AWI has been working with members of the House of Representatives and Senate to raise the profile of animal welfare issues and to secure members’ support for stand-alone animal welfare bills as well as for including animal welfare language in the upcoming fiscal year 2024 appropriations bills. AWI also submitted testimony directly to several subcommittees addressing key animal welfare appropriations requests.
We coordinated efforts that led to well over 100 lawmakers signing onto letters to the House and Senate Appropriations Committees in support of the following: (1) providing $841.3 million for the US Fish and Wildlife Service (USFWS) to fully implement the Endangered Species Act, which has been severely underfunded for years even as we face a worsening biodiversity crisis; (2) prohibiting the importation of African elephant or lion trophies hunted in Tanzania, Zimbabwe, or Zambia; (3) directing the USFWS to increase transparency and reporting about the use of body-gripping traps within the National Wildlife Refuge System and to spend $300,000 on a pilot program replacing body-gripping traps with nonlethal methods of wildlife management; (4) urging critical improvements in Animal Welfare Act and Horse Protection Act enforcement; and (5) ensuring continued funding for the Protecting Animals With Shelter (PAWS) grant program, which enables service providers to better assist domestic violence survivors who have companion animals.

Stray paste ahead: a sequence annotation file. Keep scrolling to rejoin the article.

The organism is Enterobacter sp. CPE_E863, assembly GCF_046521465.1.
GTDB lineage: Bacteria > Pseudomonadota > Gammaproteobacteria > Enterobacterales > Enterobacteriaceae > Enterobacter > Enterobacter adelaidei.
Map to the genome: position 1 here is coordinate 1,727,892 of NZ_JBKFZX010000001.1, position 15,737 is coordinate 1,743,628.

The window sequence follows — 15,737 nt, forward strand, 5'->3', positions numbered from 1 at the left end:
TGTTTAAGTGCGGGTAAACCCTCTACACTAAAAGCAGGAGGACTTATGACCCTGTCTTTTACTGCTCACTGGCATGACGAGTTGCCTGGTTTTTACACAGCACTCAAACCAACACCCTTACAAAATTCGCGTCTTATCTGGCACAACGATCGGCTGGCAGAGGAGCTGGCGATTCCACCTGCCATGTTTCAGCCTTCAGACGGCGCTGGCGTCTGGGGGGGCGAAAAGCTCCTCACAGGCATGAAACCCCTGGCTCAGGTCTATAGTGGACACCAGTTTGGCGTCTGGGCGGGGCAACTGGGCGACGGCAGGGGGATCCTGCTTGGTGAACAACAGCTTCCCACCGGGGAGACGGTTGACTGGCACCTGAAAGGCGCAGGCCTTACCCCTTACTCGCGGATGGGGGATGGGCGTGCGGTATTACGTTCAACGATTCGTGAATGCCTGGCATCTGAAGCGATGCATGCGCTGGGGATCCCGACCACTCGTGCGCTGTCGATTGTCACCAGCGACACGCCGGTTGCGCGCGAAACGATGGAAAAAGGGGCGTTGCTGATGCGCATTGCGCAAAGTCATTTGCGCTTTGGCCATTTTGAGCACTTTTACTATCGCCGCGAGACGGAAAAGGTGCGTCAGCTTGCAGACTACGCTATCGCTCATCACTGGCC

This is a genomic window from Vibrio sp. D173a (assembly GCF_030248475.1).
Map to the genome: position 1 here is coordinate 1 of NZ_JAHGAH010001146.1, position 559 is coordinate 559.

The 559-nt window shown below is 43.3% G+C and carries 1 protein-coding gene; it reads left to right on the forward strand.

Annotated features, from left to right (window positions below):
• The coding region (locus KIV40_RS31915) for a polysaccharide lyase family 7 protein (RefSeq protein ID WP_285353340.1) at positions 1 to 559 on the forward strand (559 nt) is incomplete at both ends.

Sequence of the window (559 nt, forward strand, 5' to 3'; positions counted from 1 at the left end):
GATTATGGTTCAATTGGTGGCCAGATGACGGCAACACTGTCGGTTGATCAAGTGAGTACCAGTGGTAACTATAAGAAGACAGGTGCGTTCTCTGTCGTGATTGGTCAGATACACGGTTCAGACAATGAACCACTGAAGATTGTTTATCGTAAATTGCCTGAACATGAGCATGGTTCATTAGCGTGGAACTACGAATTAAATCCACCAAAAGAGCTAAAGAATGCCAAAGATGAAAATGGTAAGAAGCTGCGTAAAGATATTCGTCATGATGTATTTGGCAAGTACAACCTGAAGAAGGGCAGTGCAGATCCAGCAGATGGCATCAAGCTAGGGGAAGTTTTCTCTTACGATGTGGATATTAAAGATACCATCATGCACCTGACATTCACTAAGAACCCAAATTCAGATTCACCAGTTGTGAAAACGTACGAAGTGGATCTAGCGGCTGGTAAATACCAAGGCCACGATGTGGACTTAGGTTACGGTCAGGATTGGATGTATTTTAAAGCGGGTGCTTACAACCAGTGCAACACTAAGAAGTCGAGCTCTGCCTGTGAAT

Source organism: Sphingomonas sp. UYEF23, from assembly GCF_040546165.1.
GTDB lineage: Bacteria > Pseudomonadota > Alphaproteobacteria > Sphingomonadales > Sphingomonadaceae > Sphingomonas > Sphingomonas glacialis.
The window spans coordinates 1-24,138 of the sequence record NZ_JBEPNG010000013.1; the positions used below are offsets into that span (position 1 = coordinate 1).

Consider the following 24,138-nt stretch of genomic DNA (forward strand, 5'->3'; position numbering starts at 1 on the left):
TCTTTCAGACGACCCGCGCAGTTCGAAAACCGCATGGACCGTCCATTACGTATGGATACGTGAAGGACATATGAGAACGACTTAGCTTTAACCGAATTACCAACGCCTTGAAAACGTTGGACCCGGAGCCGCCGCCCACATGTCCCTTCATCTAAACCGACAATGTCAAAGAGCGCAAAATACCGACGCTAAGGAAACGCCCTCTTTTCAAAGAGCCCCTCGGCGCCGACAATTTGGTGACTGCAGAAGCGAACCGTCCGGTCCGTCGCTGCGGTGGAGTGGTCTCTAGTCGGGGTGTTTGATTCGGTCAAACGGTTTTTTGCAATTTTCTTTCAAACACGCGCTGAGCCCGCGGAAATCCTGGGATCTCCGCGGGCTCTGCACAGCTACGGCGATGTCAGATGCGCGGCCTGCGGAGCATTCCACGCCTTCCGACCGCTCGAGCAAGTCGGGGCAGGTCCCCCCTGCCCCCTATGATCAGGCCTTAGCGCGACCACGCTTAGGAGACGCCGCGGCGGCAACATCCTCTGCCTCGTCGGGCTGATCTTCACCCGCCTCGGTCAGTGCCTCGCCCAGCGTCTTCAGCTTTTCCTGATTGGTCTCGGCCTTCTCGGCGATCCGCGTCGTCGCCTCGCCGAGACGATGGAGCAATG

Other letters addressed two key equine welfare provisions—a prohibition on the operation of horse slaughter facilities in the United States and the expansion of safe fertility control options to keep wild horses and burros on the range. The horse slaughter letters—led by Sen. Robert Menendez (D-NJ) and Reps. Jan Schakowsky (D-IL), Vern Buchanan (R-FL), Earl Blumenauer (D-OR), and Troy Carter (D-LA)—were signed by 26 senators and 98 representatives. The wild horse and burro letters—led by Sen. Cory Booker (D-NJ) and Reps. Dina Titus (D-NV), David Schweikert (R-AZ), and Steve Cohen (D-TN)—were signed by 17 senators and 77 representatives.